How do Scout, Jem, and Atticus change throughout To Kill a Mockingbird?

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Susan Hurn eNotes educator| Certified Educator

All of the characters change to some extent during the course of the novel as they are affected by events in different ways. Nothing in Atticus' solid principles or sense of morality changes, but Bob Ewell's despicable attack on Jem and Scout shakes Atticus and makes him aware that there is a greater potential for evil in human behavior than he had realized. It had occurred to Atticus that Ewell might come after him, but it was beyond his imagination that Ewell would attempt to kill his children.

Jem and Scout grow up in significant ways. Jem goes through puberty, becomes moody for a while, and seems to move away from his little sister, which upsets and confuses her. The greatest change in Jem, however, is that the terrible injustice of Tom's conviction disillusions him and makes him question his neighbors' goodness and human nature itself. He turns to his father to help him understand that which he does not understand.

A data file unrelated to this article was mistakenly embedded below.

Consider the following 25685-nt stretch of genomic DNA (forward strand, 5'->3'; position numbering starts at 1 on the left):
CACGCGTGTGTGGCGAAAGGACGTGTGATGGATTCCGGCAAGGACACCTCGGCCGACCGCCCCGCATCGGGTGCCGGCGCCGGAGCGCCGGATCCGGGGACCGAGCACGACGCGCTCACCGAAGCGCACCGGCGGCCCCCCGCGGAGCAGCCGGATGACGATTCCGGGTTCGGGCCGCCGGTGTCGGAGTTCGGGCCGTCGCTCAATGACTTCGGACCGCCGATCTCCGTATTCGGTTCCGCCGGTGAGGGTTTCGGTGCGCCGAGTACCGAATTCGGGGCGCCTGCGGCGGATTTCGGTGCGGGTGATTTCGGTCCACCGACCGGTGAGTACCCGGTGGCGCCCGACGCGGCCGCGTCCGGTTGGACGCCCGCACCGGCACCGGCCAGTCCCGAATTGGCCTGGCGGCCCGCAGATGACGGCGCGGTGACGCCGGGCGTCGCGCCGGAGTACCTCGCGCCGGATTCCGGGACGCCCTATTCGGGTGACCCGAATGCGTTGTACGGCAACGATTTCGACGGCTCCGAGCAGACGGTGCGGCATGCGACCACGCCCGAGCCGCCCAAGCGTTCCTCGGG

The greatest change in Scout is seen through her relationship with Boo Radley. From the little girl who played "Boo games" with Jem and Dill, she becomes the sensitive and enlightened older girl who holds Boo's hand gently and walks him home. Standing on the Radley porch at the end of the novel, Scout sees the neighborhood, literally, from Boo's point of view and remembers the child she used to be.

 

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To Kill a Mockingbird

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